Beyond that, Gerber’s ideas predate the complex challenges and opportunities related to scaling businesses in a digital and interconnected world. The trends of the past 20 years have radically altered business culture, supply chain management and much else. Certain business functions (under the aegis of the all-important Manager lionized in Gerber’s book) are more accessible to small companies today with software and outsourcing. Communicating with third-party vendors of logistical and managerial functions is also easier, thanks to tools.

Like many founders, I’ve often longed to follow Gerber’s advice to log out for the last time and work full-time “on the business.” As an already-proven expert, I’d also love to skip out on the Google Partners exams they continually require experts to re-take.

But I sense it doesn’t work that way. Our field is a little like pro golf. Your PGA Tour exemption – unless you’re the proud winner of a major or two – lasts but a couple of years. Fall out of touch with the fundamentals because you’re too busy hobnobbing with sponsors and celebrities and meeting with your agent, lawyer and accountant, and you’ll find yourself literally “back in school” — the professional golf “qualifying school” events – if you want to rejoin the pro ranks.

Expertise Matters

Somehow, expertise is going to have to rub off on employees who work on complex digital marketing assignments. Once liftoff is achieved, it would help if some employees developed actual careers with a sense of professional direction, as opposed to being semi-competent in addressing a few odd tasks.

There are only so many ways for this to happen, and in many agency cultures, ownership has no game plan to allow this to happen.

First off, it may be time to drop the act. You know the one. “The company is so big now, I’ve grown distant from day-to-day operations.” “I’m a philanthropist/show horse breeder/angel investor/triathlete.” Nothing against charity, the equine arts, angels or exercise, but unless you’re the departing chairperson of a mysterious, privately held $50 billion insurance company, isn’t all that extracurricular activity just a shade pretentious?

Mentoring (in some form or fashion) is essential. Many agencies do more monitoring than mentoring, trying to squeeze every ounce of “work” out of new people.

Conferences and meetups are also invaluable sources of insight and learning. To be sure, with tight agency budgets, not everyone can go; hardly anyone can get out frequently or routinely. But agencies that shut themselves out from industry events entirely are relegating themselves to a kind of dogged toil increasingly devoid of insight.

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Snapchat Gains Momentum: New Research

#1: Snapchat Nears Facebook Levels for Daily Video Views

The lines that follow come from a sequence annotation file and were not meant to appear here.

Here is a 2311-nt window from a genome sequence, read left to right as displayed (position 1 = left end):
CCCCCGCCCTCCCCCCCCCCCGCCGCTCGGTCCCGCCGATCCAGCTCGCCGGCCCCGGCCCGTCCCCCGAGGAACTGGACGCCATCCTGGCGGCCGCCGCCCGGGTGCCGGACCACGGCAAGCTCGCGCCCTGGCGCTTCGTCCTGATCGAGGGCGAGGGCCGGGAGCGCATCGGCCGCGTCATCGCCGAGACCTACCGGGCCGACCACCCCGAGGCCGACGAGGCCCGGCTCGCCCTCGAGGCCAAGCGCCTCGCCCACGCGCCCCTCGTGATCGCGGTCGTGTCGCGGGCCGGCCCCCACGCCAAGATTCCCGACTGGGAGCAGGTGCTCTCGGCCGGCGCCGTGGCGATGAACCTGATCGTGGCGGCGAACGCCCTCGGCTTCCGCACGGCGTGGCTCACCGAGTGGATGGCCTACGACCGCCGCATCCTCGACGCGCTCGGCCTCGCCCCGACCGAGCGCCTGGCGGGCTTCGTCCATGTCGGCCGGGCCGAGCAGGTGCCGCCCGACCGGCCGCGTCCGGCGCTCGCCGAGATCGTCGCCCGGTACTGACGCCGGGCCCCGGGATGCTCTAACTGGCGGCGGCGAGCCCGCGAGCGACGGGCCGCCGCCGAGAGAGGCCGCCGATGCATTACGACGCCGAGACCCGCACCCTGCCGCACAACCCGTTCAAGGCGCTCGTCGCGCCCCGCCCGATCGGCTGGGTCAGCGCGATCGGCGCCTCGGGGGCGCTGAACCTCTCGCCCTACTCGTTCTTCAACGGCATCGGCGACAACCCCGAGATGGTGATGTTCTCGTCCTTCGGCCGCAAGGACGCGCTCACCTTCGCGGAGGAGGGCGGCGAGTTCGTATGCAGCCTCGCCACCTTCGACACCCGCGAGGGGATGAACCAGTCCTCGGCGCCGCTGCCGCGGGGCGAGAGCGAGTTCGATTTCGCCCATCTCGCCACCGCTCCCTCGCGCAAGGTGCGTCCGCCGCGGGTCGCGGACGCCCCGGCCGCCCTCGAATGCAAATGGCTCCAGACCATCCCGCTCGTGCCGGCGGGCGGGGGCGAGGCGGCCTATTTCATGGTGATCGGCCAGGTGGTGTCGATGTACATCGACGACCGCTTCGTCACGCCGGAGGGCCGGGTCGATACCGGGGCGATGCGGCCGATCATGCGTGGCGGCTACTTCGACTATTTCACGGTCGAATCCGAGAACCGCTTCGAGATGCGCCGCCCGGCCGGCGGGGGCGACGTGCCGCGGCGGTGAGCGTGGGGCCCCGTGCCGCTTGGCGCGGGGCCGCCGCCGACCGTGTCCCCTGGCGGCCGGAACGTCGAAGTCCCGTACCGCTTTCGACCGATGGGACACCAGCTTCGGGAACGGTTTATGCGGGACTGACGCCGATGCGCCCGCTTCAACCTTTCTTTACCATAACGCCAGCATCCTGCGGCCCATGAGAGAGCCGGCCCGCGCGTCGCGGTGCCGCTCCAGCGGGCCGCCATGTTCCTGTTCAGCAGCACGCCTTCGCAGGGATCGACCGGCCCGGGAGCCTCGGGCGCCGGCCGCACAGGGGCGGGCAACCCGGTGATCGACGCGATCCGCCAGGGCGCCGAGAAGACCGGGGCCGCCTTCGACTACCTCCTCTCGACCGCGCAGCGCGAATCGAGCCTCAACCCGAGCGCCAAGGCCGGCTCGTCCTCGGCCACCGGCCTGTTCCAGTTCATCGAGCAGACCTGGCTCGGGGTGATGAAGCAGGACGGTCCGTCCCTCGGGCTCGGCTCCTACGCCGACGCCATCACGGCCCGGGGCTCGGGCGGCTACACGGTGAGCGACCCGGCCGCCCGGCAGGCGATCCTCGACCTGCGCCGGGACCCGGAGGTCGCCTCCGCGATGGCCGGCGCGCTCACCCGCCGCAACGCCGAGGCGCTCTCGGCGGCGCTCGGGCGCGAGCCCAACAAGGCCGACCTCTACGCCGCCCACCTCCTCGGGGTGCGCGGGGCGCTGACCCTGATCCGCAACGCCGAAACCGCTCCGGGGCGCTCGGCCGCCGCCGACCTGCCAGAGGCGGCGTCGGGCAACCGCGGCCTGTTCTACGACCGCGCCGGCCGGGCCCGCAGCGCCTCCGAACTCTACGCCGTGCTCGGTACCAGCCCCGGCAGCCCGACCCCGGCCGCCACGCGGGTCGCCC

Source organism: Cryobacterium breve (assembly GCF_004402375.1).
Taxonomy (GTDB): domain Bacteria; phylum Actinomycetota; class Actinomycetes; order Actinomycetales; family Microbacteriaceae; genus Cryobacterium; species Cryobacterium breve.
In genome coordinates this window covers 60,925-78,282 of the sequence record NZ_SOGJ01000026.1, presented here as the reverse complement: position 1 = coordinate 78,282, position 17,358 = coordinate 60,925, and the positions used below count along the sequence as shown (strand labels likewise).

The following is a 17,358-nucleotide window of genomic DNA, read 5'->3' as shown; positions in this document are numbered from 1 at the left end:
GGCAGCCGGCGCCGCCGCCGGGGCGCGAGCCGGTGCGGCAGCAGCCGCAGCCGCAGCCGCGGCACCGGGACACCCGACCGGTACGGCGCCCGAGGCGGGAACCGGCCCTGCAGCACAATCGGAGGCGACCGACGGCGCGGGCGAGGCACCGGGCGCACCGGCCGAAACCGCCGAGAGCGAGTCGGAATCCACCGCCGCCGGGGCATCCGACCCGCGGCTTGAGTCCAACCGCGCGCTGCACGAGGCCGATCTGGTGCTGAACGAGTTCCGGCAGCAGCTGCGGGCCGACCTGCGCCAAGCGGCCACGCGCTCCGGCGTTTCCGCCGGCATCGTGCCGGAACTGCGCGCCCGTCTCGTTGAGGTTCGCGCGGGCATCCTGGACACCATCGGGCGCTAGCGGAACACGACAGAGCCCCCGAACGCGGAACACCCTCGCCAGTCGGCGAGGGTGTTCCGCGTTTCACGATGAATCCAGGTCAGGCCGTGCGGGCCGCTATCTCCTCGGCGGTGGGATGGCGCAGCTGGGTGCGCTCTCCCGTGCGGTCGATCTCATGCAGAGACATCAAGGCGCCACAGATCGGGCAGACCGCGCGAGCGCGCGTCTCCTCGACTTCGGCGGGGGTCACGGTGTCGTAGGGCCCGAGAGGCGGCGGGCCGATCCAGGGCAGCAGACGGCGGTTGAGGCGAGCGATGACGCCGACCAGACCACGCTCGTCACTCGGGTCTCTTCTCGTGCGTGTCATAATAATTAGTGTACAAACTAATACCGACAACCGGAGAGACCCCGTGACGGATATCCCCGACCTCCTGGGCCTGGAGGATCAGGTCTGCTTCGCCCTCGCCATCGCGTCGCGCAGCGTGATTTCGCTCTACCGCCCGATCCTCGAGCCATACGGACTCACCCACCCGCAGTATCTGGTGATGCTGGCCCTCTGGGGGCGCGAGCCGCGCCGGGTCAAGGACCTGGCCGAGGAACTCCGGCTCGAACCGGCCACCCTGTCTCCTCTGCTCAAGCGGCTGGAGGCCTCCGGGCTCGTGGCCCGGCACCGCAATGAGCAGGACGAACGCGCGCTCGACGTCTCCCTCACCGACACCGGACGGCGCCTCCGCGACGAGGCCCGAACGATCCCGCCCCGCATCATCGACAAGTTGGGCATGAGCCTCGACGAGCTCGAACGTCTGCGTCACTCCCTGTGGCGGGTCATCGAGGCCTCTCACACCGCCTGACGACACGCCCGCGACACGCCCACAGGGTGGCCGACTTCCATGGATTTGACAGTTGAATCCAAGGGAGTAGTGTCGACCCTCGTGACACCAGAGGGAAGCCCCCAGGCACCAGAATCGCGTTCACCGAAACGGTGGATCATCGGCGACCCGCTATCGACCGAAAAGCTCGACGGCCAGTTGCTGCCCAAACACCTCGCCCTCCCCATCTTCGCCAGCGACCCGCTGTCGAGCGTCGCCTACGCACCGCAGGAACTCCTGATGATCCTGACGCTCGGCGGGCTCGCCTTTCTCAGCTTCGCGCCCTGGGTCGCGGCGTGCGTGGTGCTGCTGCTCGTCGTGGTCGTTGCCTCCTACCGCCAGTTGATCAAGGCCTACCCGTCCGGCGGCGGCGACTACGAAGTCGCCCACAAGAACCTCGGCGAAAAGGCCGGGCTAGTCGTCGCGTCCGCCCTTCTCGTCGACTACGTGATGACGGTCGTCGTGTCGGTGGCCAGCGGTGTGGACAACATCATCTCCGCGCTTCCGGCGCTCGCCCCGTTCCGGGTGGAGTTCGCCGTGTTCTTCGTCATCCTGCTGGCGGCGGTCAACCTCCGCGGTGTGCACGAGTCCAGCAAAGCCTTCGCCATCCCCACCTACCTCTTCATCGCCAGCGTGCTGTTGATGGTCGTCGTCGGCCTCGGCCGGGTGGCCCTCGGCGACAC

In January 2016, Bloomberg News reported that Snapchat now delivers more than 7 billion videos to users each day. The news is amazing for two reasons. First, previously reported numbers of Snapchat daily video views in September 2015 was 4 billion. A leap of nearly 50% in just three or four months is certainly newsworthy.

Second, Facebook reported 8 billion video views daily in October 2015. Considering that at 1.55 billion users, Facebook’s audience outstrips Snapchat’s by 15 times, it’s clear video is Snapchat’s primary content form.

Key Takeaway: Snapchat’s 7 billion daily video views figure is important because mobile video is rapidly gaining favor with advertisers. According to eMarketer, companies spent $7.46 billion on digital video ads in the U.S. in 2015, an increase of 42% from the year before. eMarketer also relates that in the United States, mobile video ad spend is growing faster than all other digital advertising tactics.

Marketers with a video strategy in place can easily adapt their tactics to reach Snapchats video-friendly demographic.

#2: Vertical Video Rising in Popularity

When Snapchat emerged on the scene, some industry pundits criticized its vertical-only display as too limiting and unfamiliar for those used to more horizontal television and movie screens.

Now, after five years in business, Snapchat reviewed its own internal data to find that users are more likely to watch a vertical video than a horizontal video until the end. In some instances, the vertical video had a completion rate nine times higher than its horizontal counterpart.

snapchat completion rate research

Will Snapchat’s research on completion rate be replicated by independent studies? Time will tell…

Minutes spent on vertical screens have increasingly been edging out those spent on horizontal screens since 2011.

minutes spent on vertical screens

Users are spending more time on vertical screens.

Key Takeaway: Of course the consumer who views a mobile video until the end is more likely to respond to the call to action. Marketers will appreciate this finding because they typically put their strongest call to action at the end.

It’s also worth mentioning that if Snapchat’s findings are correct, it’s possible that although video consumers are accustomed to videos being horizontal, they’re more accustomed to their phones being vertical and staying that way should a text or call come in.

Marketers should consider testing response to their own video to see which orientation their followers prefer.

#3: Snapchat Users Are Engaged